The Fantastic Undersea Life of Jacques Cousteau, written and illustrated by Dan Yaccarino, is an excellent example of a nonfiction picture book. It's filled with interesting facts and eye-catching illustrations. Even people who know about Jacques Cousteau, the father of undersea exploration, will likely learn new tidbits. He turned to the ocean because he was sickly as a child, and a doctor thought it would help him get stronger. He and a friend created the Aqua-Lung. "He produced fifty books, two encyclopedias, and dozens of documentary films." He built labs to see if people could live underwater. It's all fascinating. The book also includes quotes from Jacques Cousteau, lovingly placed inside bubbles on each page. An appendix at the end fills in additional details, and includes selected sources for further study.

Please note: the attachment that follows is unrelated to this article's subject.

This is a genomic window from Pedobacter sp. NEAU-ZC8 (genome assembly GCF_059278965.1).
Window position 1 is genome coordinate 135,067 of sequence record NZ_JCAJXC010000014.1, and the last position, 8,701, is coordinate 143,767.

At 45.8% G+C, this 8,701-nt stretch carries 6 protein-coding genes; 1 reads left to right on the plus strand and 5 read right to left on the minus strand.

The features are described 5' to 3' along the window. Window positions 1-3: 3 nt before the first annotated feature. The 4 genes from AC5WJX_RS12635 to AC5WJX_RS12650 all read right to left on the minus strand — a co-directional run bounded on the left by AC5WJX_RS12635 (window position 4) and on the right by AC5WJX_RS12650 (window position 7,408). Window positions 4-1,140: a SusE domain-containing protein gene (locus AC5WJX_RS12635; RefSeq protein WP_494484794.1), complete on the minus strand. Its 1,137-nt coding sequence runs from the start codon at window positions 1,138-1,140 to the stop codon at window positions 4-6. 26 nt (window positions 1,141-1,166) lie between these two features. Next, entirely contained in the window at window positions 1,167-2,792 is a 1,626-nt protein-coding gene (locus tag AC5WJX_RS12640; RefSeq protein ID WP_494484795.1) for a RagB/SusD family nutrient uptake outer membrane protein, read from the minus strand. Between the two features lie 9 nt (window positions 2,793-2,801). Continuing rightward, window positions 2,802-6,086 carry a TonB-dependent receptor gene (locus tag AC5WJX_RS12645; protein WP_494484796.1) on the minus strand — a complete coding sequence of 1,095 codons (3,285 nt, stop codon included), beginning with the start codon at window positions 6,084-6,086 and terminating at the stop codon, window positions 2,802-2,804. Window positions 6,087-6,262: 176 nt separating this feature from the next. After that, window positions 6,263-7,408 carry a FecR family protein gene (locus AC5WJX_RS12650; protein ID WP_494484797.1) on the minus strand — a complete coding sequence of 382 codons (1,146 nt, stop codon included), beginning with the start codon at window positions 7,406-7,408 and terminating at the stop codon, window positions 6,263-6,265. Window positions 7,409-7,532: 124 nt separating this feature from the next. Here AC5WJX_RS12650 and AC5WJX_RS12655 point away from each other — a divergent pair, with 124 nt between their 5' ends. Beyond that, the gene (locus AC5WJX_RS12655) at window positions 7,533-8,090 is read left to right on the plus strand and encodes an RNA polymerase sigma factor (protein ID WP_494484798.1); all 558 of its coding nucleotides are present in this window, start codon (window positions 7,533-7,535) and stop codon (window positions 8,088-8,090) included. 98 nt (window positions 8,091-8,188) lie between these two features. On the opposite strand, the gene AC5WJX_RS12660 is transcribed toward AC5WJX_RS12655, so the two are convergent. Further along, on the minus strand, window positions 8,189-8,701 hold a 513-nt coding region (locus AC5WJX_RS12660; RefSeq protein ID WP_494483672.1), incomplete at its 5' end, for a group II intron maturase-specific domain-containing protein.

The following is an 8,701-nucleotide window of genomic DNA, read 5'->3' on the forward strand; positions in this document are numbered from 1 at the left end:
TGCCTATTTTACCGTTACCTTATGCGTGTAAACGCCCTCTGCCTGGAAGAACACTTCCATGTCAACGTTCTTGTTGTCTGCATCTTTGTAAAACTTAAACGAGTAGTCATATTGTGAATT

All of that makes The Fantastic Undersea Life of Jacques Cousteau quality nonfiction. But the gouache and airbrush illustrations are what make the book hard to resist. Yaccarino's vaguely abstract paintings are perfect for conveying life under the sea. He uses lots of deep colors, and repeated geometric patterns, like a sea-formed kaleidoscope. Cousteau himself is drawn in a stylized manner,tall and thin, and literally immersed in his fascination with the sea.
The Fantastic Undersea Life of Jacques Cousteau would be an excellent choice for bedtime reading the night before a trip to the shore. Like Cousteau's work, the book is "a glimpse of the amazing universe under the waves." Recommended in particular for library purchase.
Diane Chen has today's Nonfiction Monday round-up at Practically Paradise.
© 2009 by Jennifer Robinson of Jen Robinson's Book Page. All rights reserved.